Maybe another question we might ask would be – “Why are we artists painting in a manner (loosely termed abstraction) which seems to say ‘I’m abstract’ more than it advances any other sort of dialogue or reading? Why are we still choosing a language that is more subjective than objective in an age of where the issues we face in our current politics, (those that rely upon objective fact and science to discuss ) are now requiring a social-activism of sorts, a championing of, serving as topics of social justice and taking to the political streets in protest? In an age where we are having to defend science and truth and facts (an inversion of Renaissance thinking) how does painting something that looks like yet another abstract painting relate to our demand for objective analysis at such a dire point in our political landscape? There must be something that this approach is providing us with in the face of our current reality.
Looking at the history of abstraction in Western Art painting, we see the approach tackled in its infancy with an Arthur Dove foghorn through the Josef Albers square to the eulogizing canvases of Ryman and Martin. Painting moved from objects recognizable to those no longer until we met our final fringe of the material canvas itself.
And, now, here we are, in the 21st century still tackling the canvas but with our intentions very different. We’re no longer advancing a theory, but are engaged in the act of painting in an emotive sense, as therapeutic release, where the artist chooses “inner journey” over outer reality. The common theme is one’s interest in taking that ‘inner journey’ in a self-conscious remove from the outside world, away from the fragmented commercial CMYK landscape and indulge in a “meditative, intimate, individual, excavating of self.”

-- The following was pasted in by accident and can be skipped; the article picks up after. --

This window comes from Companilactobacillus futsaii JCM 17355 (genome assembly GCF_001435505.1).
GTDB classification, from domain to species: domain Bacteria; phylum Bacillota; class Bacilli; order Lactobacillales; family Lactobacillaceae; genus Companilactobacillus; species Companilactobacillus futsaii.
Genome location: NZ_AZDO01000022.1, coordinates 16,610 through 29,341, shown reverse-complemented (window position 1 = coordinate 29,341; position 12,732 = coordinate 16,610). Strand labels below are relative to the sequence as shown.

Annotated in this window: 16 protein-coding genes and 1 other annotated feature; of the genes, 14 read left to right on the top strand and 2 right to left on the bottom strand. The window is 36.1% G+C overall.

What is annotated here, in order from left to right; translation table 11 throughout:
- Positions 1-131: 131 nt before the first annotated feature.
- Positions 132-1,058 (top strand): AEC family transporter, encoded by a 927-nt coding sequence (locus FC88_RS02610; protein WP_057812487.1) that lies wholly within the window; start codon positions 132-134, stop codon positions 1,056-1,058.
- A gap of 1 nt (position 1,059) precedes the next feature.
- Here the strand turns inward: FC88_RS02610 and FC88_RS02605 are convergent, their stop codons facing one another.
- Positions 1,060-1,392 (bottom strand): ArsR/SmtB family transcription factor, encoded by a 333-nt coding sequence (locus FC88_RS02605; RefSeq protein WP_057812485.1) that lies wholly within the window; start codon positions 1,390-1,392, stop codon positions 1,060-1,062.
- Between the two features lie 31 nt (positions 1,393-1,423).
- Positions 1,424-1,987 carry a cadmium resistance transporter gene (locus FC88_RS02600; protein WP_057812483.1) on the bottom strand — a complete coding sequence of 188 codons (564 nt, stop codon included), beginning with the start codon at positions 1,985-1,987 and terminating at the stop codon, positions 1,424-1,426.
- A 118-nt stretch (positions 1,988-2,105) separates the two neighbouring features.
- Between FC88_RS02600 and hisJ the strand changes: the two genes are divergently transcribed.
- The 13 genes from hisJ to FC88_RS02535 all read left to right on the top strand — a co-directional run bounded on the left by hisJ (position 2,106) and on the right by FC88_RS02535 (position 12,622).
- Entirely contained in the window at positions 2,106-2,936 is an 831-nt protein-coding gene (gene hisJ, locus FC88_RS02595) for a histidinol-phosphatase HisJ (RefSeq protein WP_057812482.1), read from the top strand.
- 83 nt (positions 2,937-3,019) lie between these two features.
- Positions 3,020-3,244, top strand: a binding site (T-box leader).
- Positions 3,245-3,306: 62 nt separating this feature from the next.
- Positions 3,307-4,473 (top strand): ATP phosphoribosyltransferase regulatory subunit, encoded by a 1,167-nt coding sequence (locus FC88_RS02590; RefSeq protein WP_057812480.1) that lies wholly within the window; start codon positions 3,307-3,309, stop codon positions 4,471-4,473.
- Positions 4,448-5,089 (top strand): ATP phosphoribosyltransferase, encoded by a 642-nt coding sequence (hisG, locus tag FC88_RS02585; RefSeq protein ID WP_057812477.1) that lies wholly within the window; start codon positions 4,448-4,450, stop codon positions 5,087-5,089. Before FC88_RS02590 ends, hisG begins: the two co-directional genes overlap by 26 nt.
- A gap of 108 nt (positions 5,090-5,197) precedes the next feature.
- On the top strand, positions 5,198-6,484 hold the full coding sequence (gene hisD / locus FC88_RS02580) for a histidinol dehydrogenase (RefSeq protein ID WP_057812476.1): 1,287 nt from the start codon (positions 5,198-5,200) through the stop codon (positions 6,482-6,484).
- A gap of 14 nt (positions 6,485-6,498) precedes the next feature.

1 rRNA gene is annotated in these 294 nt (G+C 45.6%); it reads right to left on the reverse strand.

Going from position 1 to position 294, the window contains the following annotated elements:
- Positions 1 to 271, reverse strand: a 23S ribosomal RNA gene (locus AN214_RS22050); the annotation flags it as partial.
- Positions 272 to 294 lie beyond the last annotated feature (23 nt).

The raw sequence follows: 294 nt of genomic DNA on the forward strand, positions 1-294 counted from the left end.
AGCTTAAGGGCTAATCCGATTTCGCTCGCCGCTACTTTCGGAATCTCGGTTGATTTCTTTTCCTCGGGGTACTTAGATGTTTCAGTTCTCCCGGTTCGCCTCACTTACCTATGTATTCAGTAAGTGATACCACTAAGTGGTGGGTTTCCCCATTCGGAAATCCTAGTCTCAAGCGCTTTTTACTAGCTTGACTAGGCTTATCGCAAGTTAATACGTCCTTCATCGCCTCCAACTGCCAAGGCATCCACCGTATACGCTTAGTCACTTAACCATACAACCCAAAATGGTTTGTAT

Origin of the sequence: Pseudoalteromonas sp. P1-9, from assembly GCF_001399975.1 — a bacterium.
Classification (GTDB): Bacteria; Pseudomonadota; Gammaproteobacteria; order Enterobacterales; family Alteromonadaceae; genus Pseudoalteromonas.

With our current surroundings being filled 24/7 with images on screens, fashion and advertising in HD, moving billboards as we drive, television screens everywhere and in every direction we look, abbreviated symbols, emojis, and thumbs up or thumbs down, the fact that artists working today are choosing to use a non-image approach, a nonobjective one in order to ‘say something’ with their paintings is symptomatic maybe, of the current flux mentioned by one of the artists here —- and that is, in an effort to survive it.
Maybe we are still painting in the abstract manner to comment upon our current world of image-saturation. Maybe making and then looking at nonobjective swirls of paint are what we need to survive as our current image-making landscape becomes sharper and sharper and more inclined to dictate our behavior (lead us away from our meditative self) rather than supply us with something supplementary to look at on any given day.